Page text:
But I saw teenage girls with sleeves down to there, skirts down to there. I was "chaleshing" (feeling weak) from the heat as I was dressed; I felt it even more for these girls!
Okay, so there may not be countless obvious-looking Jews floating around these parks and other attractions we visited (besides, it was June, not December school break), but as I said earlier, there were countless other religious folks. Even if people sported tattoos and some multiple ear piercings, or nose or chin or lip piercings, they also sported crosses around their necks.
So picture this: religious, FAT people with tattoos on their backside (yes, Doctor Bean, this time I do mean "backside"), crosses around their necks, sitting at a table with a cardboard packet of fries and a juicy burger in front of them. Oh ya, many are not wearing hats, so their heads must be frying, just as mine did that one afternoon, and I begin to wonder if they're even wearing suncream...
And then it starts to rain in the park, and people act as if they've never seen rain -- okay, so it's coming down in buckets for 15-20 minutes and it is unpleasant a bit (although we preferred to call it "refreshing" in light of the heat). People run into stores to buy overpriced ponchos for $6 (we bought ours at Wal-Mart for 97 cents) or umbrellas for $15. And after the rains stop, some of these same people in these new rain ponchos of theirs go on water-based rides WEARING these ponchos, hoping not to get wet! How stupid is that?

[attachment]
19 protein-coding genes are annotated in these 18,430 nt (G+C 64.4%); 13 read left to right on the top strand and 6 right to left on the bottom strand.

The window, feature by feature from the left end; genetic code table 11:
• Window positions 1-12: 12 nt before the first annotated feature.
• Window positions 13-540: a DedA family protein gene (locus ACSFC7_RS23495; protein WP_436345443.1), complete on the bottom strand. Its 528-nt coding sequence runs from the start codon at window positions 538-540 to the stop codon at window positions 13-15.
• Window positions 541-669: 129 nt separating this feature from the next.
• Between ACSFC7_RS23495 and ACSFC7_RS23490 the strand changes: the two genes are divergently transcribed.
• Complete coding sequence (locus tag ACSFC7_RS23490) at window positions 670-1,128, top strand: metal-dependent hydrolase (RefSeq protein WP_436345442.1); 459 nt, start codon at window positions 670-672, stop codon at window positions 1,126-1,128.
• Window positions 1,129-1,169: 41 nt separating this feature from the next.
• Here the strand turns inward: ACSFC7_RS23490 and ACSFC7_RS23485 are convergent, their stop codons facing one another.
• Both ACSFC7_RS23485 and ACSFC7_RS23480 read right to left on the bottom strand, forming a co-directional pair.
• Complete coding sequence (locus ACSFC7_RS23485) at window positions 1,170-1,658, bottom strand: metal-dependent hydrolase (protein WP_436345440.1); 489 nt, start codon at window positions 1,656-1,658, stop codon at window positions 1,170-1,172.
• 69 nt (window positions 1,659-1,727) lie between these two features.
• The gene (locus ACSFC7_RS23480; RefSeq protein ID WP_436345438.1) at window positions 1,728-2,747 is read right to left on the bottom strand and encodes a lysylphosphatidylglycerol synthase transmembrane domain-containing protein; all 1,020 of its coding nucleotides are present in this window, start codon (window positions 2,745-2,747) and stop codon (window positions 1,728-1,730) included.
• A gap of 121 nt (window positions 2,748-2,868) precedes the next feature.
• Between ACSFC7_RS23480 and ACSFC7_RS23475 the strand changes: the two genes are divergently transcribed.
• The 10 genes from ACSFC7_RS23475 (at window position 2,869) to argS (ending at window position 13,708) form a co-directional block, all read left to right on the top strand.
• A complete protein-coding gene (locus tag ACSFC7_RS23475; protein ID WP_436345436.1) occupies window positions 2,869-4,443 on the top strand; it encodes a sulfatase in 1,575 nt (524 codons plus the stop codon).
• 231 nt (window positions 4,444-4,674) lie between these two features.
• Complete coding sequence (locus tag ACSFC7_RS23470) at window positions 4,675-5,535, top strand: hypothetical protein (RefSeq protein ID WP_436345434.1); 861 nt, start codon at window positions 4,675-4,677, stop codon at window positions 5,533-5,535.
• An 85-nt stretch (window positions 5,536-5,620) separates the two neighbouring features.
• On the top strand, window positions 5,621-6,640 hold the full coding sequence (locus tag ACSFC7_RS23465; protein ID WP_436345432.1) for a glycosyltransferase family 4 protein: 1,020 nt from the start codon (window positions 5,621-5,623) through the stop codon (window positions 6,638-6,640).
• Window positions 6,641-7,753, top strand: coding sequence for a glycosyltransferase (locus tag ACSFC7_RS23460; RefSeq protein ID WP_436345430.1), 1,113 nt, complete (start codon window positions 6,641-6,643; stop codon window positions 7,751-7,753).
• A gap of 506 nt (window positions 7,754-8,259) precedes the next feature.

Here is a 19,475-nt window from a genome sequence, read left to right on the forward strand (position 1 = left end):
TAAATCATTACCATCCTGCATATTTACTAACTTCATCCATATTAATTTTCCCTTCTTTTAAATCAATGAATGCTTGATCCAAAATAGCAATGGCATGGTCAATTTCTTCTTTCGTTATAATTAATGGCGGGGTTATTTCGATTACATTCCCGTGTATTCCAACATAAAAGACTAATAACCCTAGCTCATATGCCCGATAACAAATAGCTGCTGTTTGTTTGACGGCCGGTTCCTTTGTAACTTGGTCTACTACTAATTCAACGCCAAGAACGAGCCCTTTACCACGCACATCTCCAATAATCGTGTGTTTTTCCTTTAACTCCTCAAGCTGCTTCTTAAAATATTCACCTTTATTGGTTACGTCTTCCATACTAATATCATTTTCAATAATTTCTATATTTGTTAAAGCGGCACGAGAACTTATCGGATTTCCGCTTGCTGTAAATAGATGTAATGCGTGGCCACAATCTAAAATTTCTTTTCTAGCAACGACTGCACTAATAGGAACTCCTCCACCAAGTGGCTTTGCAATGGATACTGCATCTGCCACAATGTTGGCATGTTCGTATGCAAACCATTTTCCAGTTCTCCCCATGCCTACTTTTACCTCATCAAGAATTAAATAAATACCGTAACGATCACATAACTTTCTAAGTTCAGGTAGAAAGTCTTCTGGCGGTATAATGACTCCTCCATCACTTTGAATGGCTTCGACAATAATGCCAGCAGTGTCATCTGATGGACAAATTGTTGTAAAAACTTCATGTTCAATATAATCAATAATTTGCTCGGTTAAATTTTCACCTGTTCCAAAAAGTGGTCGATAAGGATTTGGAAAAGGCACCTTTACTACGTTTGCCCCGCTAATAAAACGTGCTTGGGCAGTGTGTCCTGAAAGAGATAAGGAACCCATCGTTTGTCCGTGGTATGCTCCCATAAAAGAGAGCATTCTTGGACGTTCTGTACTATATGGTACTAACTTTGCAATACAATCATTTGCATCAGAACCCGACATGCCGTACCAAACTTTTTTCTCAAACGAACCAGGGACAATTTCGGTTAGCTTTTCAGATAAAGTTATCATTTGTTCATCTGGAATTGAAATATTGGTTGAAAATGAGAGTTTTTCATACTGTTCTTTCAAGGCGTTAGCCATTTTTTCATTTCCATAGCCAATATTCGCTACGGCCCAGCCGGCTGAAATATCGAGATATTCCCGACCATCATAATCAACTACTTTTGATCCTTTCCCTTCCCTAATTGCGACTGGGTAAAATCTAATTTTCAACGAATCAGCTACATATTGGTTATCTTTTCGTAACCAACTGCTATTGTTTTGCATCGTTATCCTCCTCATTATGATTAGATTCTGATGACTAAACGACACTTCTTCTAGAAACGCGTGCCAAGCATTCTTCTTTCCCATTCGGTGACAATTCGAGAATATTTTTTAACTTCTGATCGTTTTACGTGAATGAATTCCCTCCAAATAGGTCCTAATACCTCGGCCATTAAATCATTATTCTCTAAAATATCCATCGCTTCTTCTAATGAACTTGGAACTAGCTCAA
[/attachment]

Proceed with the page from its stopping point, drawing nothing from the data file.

I generally dislike amusement park rides, but I welcomed these water-based rides. They were FUN, a good outlet for playful screams, FUN, sometimes a bit scary, FUN...you get the picture. I certainly did not wear a poncho on any of them. Okay, so I toted along extra clothes for my kids if they were uncomfortable walking around the park afterwards in wet or just damp clothes (more likely wet), but the heat would dry you off soon enough.
Americans are truly patriotic people--a flag in front of just about every house we passed. And on July 4th, as we stood at Universal's CityWalk area by a lagoon with thousands of people watching fireworks over the water (the display delayed by 45 minutes due to Mother Nature's own version of fireworks: thunder, lightning and rain) that were magnificent, we felt patriotic, too. I thought of American soldiers and U.S. independence, I thought of the myriad natives and tourists standing side by side watching the sky light up with tame fireworks, not bombs. And I think I understood what July 4th, President's Day (aside from great store sales!), Thanksgiving, etc. mean to the American people.